The recognition that levels of abnormal prothrombin in vitro are an indication of body disorders and means of body regulation is a feature of the invention as are the methods of producing the specific antibodies of this invention and the antibodies themselves.
Immunoassay kits can be prepared containing vials of the antibodies of this invention for use in assay techniques. For example, vials of labelled or unlabelled antibody specific to human native prothrombin and antibody specific to human abnormal prothrombin each in the presence of the other and in the presence of calcium ion, can be prepared and packaged along with other materials for use in RIA or other immunoassay kits. The volume of materials in such kits and the number of components of the kits can vary greatly. Such kits are often distributed along with instruction for carrying out immunoassay techniques to determine the presence or absence and quantative amounts of the antigens which form antigen antibody complexes with the antibodies of the kits.
It has now been found that in a variety of disease states the levels of prothrombin and abnormal prothrombin are significantly altered from the normal range. This has diagnostic value.
A facile process has been developed which allows rapid isolation of antibodies specific for prothrombin which do not bind to abnormal prothrombin. This is based upon the principle that prothrombin bound to agarose undergoes stabilization of a three-dimensional structure in the presence of metal ions. When metal ions are removed from prothrombin with EDTA, prothrombin undergoes a conformation transition. Conformation specific antibodies directed against the metal stabilized form of prothrombin are displaced during this conformational rearrangement. Thus anti-prothrombin antiserum is applied in Ca(II) to a column of prothrombin covalently coupled to agarose and purified by ligand elution affinity chromatography. Anti-prothrombin-Ca(II) (antibodies specific for native prothrombin) are eluted with EDTA. The bulk of the anti-prothrombin antibodies remain bound to the column matrix. These anti-prothrombin-Ca(II) antibodies bind prothrombin in the presence of Ca(II) but do not bind abnormal prothrombin.
A second antibody, specific for abnormal prothrombin, was isolated from anti-abnormal prothrombin antiserum by a process using sequential immunoabsorption employing affinity chromatography. A feature of this method includes the use of a semi-synthetic abnormal prothrombin analog, decarboxylated prothrombin, as an immunoabsorbent. Decarboxylated prothrombin was prepared by published methods via thermal decarboxylation. Anti-abnormal prothrombin antiserum was applied to a prothrombin-agarose column. Antibodies which failed to bind were applied to a decarboxylated prothrombin-agarose column. Antibodies which do bind to the column, anti-abnormal prothrombin antibodies, are eluted with guanidine hydrochloride. This antibody population binds only to abnormal prothrombin and not to prothrombin.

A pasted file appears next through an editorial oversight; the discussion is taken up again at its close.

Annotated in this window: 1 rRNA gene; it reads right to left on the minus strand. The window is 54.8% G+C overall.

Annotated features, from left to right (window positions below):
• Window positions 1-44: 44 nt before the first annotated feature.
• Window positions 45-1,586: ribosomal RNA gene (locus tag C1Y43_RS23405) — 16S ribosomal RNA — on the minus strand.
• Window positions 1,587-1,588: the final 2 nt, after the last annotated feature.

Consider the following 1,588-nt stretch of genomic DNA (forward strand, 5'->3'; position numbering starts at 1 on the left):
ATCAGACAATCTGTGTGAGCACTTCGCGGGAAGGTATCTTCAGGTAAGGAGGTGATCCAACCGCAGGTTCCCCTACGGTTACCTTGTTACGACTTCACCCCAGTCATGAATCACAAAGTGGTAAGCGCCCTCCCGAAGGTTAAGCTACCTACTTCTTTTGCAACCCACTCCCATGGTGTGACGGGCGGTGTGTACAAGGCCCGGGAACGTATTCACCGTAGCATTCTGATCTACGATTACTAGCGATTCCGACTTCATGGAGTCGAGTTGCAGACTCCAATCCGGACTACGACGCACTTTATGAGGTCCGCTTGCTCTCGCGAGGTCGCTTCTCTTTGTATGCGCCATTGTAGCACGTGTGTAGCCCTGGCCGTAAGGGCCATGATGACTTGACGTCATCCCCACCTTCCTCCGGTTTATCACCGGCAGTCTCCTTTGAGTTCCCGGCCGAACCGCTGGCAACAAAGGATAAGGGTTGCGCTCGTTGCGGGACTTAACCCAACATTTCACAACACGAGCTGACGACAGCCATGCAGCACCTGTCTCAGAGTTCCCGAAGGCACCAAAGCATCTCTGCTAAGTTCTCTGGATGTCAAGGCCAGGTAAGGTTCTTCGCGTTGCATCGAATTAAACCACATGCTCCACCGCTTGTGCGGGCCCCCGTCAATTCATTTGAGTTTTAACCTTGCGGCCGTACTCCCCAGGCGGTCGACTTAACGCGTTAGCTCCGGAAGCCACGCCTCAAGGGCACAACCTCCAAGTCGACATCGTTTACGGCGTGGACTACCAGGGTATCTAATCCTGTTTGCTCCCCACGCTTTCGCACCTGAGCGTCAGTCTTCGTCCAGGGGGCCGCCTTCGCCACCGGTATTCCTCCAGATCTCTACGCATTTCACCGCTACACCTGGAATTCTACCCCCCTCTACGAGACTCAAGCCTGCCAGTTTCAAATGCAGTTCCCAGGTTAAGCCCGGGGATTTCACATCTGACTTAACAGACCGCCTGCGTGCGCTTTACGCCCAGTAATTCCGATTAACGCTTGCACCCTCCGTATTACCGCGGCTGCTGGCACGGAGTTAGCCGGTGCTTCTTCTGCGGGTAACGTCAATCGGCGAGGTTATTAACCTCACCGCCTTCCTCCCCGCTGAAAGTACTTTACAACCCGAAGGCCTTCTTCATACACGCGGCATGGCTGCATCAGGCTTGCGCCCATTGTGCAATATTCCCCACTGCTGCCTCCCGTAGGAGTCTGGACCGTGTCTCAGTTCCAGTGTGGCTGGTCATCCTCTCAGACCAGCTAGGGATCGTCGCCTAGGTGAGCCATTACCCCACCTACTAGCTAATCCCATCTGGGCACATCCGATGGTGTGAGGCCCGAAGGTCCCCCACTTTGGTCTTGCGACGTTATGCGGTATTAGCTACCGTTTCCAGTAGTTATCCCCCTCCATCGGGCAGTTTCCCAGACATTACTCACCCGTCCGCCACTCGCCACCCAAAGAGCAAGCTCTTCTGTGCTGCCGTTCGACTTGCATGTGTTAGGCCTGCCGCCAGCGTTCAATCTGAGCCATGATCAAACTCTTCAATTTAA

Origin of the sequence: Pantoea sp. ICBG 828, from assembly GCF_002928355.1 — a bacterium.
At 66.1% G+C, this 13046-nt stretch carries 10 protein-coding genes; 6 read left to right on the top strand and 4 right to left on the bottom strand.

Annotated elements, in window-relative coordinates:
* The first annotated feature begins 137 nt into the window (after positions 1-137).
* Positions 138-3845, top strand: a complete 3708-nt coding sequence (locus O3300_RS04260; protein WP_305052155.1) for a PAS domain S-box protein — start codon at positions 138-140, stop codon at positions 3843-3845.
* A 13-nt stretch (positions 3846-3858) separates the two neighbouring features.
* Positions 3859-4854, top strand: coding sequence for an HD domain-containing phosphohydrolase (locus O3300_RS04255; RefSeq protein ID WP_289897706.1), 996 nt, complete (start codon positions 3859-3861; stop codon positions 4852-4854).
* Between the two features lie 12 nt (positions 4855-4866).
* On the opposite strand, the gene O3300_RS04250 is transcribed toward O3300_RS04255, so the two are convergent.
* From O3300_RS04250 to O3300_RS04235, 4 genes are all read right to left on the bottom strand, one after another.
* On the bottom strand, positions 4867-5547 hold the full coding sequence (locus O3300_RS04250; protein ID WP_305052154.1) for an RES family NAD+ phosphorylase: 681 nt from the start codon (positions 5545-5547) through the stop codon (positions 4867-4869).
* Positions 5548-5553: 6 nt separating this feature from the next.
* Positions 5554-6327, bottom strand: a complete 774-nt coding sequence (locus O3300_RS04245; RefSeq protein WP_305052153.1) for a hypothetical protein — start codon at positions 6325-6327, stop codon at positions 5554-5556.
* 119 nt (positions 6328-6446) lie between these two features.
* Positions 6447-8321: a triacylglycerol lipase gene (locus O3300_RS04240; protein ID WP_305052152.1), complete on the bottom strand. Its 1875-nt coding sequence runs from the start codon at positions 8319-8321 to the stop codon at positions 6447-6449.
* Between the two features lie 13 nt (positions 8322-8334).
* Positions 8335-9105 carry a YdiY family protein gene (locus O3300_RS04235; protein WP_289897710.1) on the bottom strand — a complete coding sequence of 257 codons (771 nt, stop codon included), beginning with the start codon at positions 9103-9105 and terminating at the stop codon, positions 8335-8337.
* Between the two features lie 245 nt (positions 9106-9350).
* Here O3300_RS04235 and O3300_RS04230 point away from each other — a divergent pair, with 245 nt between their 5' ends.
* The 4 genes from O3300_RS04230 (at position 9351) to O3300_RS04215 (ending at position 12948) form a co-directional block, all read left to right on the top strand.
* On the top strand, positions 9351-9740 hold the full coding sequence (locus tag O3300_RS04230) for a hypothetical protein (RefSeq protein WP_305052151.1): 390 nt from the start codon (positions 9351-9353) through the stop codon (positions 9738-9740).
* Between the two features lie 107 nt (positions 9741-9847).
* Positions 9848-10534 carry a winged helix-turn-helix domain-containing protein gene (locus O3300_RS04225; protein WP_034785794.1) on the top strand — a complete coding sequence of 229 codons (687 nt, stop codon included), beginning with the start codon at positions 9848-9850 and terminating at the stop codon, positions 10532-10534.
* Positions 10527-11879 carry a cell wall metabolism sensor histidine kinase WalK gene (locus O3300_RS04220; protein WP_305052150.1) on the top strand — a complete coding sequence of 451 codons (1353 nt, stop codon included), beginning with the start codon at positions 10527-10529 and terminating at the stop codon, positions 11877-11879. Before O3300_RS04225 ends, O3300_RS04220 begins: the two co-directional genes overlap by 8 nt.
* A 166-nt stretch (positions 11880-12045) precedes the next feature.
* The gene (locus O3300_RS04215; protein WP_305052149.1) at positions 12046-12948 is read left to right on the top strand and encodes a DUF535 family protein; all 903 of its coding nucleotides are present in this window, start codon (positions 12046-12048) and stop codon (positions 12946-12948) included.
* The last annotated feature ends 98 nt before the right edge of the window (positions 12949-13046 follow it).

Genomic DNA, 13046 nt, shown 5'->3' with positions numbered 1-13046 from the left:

Using these immunochemicals as reagents specific radioimmunoassays for abnormal prothrombin and prothrombin in human plasma or serum have been developed. These radioimmunoassays involve a standard double antibody precipitation method and radioiodinated antigen. The assay for abnormal prothrombin is sensitive to 2 nanograms per milliliter. The limits of detection of abnormal prothrombin in the presence of 150 micrograms of prothrombin is 0.03 micrograms per milliliter. Normal plasma contains no abnormal prothrombin. Low levels (0.2-8 micrograms per milliliter) of abnormal prothrombin are characteristic of various types of liver disease (hepatitis, cirrhosis, metastatic malignancy, primary hepatocellular carcinoma). Low to high levels of abnormal prothrombin (1-100 micrograms per milliliter) with correspondingly low levels of prothrombin correlated to the degree of vitamin K deficiency. Patients taking sodium warfarin have abnormal prothrombin levels in the range of 35 micrograms per milliliter and prothrombin levels of 10-30 micrograms per milliliters. This measurement of abnormal prothrombin and prothrombin can be used to identify (screen) and diagnose patients with disorders characterized by impaired vitamin K dependent carboxylation. These measurements can also be employed to monitor and control oral anticoagulant therapy. Lastly they can be used to distinguish between disorders of prothrombin synthesis and disorders of accelerated prothrombin catabolism/clearance.
While tests are normally carried out in serum or plasma they can also be carried out in whole blood with equivalent results obtained.
While warfarin monitoring has been described, similar results are obtained when other vitamin K antagonists and anticoagulants are monitored in accordance with the methods of this invention for monitoring oral use of warfarin.
As has been mentioned, in addition to conventional (polyclonal) antibodies purified from the serum of immunized host animals such as rabbits and goats, monoclonal antibodies against native and abnormal prothrombin can be made and used in diagnostic methods. The production and use of such antibodies will now be described in greater detail.